With laser techniques, we are currently at the proof of concept stage with a view to delivering a broader suite of solutions to address the corrosion issue. The cost of corrosion to defence forces is probably in the hundreds of millions of dollars per year which is why customers, whether in Australia or overseas, are extremely interested in the development of this capability.
We work very much hand-in-glove with academia and with defence research organisations, including the Defence Science and Technology Group (DSTG) and with the Defence Materials Technology Centre (DMTC); we are very much partners on these endeavours.
Together with DSTG and DMTC, we have developed some successful laser deposition applications for the F-18. As I mentioned, we are still at proof of concept stage, but we are hoping for an initial capability by end of 2017 and some certified solutions by the end of 2018. It’s a staged approach – first working together to develop the technology and the techniques, then to prove them and then to deliver the capability.
ADM: The F-35 sustainment work that you mentioned before, what does that look like in terms of head count and where you think you’ll base that facility?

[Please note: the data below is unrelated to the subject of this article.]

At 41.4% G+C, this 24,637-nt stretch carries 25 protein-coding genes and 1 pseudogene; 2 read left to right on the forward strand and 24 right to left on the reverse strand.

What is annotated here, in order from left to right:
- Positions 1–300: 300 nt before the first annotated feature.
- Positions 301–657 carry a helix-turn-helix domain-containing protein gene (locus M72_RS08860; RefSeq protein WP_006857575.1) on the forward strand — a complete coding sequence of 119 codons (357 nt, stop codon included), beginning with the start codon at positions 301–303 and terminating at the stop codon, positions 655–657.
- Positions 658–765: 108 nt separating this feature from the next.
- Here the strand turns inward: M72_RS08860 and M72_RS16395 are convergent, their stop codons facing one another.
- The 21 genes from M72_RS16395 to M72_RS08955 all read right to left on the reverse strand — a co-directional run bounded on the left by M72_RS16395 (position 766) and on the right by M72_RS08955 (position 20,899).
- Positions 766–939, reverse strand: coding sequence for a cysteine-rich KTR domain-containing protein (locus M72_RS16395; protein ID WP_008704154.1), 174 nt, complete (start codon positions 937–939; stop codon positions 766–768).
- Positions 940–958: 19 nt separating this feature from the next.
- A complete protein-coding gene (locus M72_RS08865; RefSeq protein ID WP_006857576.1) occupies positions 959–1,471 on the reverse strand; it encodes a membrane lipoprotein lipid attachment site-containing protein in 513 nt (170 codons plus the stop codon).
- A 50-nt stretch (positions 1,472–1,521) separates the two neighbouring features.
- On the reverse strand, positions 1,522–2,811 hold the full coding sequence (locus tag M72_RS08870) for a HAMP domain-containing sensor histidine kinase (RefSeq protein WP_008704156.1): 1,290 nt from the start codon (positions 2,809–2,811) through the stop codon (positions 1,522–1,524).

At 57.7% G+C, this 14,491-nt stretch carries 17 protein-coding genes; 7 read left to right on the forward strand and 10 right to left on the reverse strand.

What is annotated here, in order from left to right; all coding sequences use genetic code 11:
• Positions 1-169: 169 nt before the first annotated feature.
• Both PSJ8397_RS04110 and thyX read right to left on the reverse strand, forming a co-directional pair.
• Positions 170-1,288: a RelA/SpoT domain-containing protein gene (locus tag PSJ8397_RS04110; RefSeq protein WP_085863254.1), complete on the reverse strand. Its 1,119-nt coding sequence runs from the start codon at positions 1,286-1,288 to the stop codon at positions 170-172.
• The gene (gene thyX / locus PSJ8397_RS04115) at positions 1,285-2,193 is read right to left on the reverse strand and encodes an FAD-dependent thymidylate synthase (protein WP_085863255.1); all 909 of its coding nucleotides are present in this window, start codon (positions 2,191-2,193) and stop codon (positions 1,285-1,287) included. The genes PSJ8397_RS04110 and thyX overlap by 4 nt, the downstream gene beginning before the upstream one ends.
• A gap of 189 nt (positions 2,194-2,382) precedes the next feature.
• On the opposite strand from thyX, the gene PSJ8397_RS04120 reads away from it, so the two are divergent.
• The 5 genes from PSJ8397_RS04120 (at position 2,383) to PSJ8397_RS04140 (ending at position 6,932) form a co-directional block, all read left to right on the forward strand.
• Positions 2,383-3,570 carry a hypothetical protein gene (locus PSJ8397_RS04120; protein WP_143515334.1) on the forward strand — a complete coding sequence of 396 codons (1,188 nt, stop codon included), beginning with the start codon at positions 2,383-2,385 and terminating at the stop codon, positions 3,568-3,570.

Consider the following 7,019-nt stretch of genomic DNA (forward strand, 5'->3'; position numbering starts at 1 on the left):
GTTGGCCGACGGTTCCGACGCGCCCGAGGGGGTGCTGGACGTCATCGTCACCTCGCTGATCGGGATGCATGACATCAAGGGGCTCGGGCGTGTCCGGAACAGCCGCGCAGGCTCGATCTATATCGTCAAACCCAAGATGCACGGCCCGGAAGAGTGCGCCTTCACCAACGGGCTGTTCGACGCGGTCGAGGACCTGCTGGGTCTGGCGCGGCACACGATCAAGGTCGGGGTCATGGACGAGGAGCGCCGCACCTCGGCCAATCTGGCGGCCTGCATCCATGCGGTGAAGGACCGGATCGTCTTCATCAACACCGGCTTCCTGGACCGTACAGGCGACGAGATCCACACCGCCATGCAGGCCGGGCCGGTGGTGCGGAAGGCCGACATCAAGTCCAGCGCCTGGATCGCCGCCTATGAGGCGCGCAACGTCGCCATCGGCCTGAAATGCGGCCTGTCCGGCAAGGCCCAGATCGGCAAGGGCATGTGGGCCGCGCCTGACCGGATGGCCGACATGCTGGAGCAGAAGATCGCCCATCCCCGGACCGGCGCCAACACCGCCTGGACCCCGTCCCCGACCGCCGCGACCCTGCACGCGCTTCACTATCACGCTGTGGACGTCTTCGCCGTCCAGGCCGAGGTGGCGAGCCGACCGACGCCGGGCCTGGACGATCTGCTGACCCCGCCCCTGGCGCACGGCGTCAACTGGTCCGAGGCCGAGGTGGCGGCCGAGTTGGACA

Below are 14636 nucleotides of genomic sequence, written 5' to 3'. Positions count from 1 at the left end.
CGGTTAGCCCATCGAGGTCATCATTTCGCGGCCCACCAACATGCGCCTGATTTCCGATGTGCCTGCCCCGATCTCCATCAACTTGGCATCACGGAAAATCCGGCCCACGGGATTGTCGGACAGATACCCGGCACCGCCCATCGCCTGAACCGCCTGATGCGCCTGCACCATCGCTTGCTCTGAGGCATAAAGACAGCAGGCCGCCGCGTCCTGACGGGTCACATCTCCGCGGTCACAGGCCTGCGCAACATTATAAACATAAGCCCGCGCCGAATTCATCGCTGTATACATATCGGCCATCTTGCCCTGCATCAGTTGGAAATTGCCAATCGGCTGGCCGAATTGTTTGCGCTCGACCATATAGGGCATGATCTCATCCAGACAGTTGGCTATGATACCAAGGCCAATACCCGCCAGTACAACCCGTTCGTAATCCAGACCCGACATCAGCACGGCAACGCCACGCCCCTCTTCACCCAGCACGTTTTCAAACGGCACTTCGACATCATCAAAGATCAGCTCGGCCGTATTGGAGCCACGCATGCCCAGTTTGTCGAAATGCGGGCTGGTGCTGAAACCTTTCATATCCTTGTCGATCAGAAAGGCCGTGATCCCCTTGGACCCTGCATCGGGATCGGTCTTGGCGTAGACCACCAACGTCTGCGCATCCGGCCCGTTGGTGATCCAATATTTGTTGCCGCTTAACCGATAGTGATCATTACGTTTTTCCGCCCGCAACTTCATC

Teager: F-35 MRO is just the latest chapter in the book for us. We’ve been involved in the F-35 program for a long time, right back to 2003 and the system development and design stage when we first started manufacturing hydraulic components. Manufacturing is a natural lead in to MRO and we have always had a strategy to be engaged on both activities for the F-35.
The aircraft is, after all, going to be the backbone of RAAF combat aircraft capability for decades to come. We’ve been manufacturing actuation components and landing gear components since the mid-2000s.
When the opportunity arose last year, we bid for the F-35 component MRO work.
One thing that is extremely important to us is our relationships with the component OEMs, because they are the ones that produce the systems in the first place, hold the intellectual property and control the manufacturing and sustainment licences and the partnership agreements sought by companies such as ours.
The first component MRO assignments were announced by the US JPO and by Defence Industry Minister Christopher Pyne late last year. RUAG Australia was very pleased to be assigned four of the research technology groups, all of which are directly in line with our core capabilities.